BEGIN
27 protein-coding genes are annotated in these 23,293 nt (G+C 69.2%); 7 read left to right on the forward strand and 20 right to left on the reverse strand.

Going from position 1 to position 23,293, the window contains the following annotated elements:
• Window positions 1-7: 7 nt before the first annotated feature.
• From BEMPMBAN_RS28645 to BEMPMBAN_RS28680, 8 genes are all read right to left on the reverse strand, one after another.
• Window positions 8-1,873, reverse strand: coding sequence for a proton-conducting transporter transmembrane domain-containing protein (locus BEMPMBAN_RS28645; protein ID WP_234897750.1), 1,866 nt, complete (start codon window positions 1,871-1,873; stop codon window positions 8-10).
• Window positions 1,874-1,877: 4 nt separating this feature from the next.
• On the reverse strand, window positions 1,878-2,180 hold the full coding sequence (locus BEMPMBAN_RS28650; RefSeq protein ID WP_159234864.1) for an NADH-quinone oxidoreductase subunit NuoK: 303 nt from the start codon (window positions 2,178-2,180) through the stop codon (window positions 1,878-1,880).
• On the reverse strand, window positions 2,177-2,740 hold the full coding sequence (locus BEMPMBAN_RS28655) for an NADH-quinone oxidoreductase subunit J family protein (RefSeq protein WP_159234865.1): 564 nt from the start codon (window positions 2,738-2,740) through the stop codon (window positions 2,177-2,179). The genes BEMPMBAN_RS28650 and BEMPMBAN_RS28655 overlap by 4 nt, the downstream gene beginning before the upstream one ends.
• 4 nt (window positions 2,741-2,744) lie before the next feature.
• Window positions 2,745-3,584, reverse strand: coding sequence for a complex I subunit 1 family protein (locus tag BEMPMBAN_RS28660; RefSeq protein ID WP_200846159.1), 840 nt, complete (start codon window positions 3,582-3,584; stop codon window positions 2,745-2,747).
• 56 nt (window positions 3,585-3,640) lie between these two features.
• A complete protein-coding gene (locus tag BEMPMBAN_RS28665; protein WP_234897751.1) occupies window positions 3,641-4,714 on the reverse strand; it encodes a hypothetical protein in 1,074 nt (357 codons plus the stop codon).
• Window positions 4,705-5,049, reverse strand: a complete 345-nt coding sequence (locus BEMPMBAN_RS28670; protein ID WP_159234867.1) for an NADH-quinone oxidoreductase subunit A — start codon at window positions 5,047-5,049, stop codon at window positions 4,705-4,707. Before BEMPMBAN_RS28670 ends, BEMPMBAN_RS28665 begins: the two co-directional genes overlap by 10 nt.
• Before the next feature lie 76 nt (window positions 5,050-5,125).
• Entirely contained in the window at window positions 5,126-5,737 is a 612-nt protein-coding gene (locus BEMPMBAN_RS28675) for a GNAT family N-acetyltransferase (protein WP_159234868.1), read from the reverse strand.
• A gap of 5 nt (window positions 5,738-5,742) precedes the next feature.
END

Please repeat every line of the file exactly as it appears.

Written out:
27 protein-coding genes are annotated in these 23,293 nt (G+C 69.2%); 7 read left to right on the forward strand and 20 right to left on the reverse strand.

Going from position 1 to position 23,293, the window contains the following annotated elements:
• Window positions 1-7: 7 nt before the first annotated feature.
• From BEMPMBAN_RS28645 to BEMPMBAN_RS28680, 8 genes are all read right to left on the reverse strand, one after another.
• Window positions 8-1,873, reverse strand: coding sequence for a proton-conducting transporter transmembrane domain-containing protein (locus BEMPMBAN_RS28645; protein ID WP_234897750.1), 1,866 nt, complete (start codon window positions 1,871-1,873; stop codon window positions 8-10).
• Window positions 1,874-1,877: 4 nt separating this feature from the next.
• On the reverse strand, window positions 1,878-2,180 hold the full coding sequence (locus BEMPMBAN_RS28650; RefSeq protein ID WP_159234864.1) for an NADH-quinone oxidoreductase subunit NuoK: 303 nt from the start codon (window positions 2,178-2,180) through the stop codon (window positions 1,878-1,880).
• On the reverse strand, window positions 2,177-2,740 hold the full coding sequence (locus BEMPMBAN_RS28655) for an NADH-quinone oxidoreductase subunit J family protein (RefSeq protein WP_159234865.1): 564 nt from the start codon (window positions 2,738-2,740) through the stop codon (window positions 2,177-2,179). The genes BEMPMBAN_RS28650 and BEMPMBAN_RS28655 overlap by 4 nt, the downstream gene beginning before the upstream one ends.
• 4 nt (window positions 2,741-2,744) lie before the next feature.
• Window positions 2,745-3,584, reverse strand: coding sequence for a complex I subunit 1 family protein (locus tag BEMPMBAN_RS28660; RefSeq protein ID WP_200846159.1), 840 nt, complete (start codon window positions 3,582-3,584; stop codon window positions 2,745-2,747).
• 56 nt (window positions 3,585-3,640) lie between these two features.
• A complete protein-coding gene (locus tag BEMPMBAN_RS28665; protein WP_234897751.1) occupies window positions 3,641-4,714 on the reverse strand; it encodes a hypothetical protein in 1,074 nt (357 codons plus the stop codon).
• Window positions 4,705-5,049, reverse strand: a complete 345-nt coding sequence (locus BEMPMBAN_RS28670; protein ID WP_159234867.1) for an NADH-quinone oxidoreductase subunit A — start codon at window positions 5,047-5,049, stop codon at window positions 4,705-4,707. Before BEMPMBAN_RS28670 ends, BEMPMBAN_RS28665 begins: the two co-directional genes overlap by 10 nt.
• Before the next feature lie 76 nt (window positions 5,050-5,125).
• Entirely contained in the window at window positions 5,126-5,737 is a 612-nt protein-coding gene (locus BEMPMBAN_RS28675) for a GNAT family N-acetyltransferase (protein WP_159234868.1), read from the reverse strand.
• A gap of 5 nt (window positions 5,738-5,742) precedes the next feature.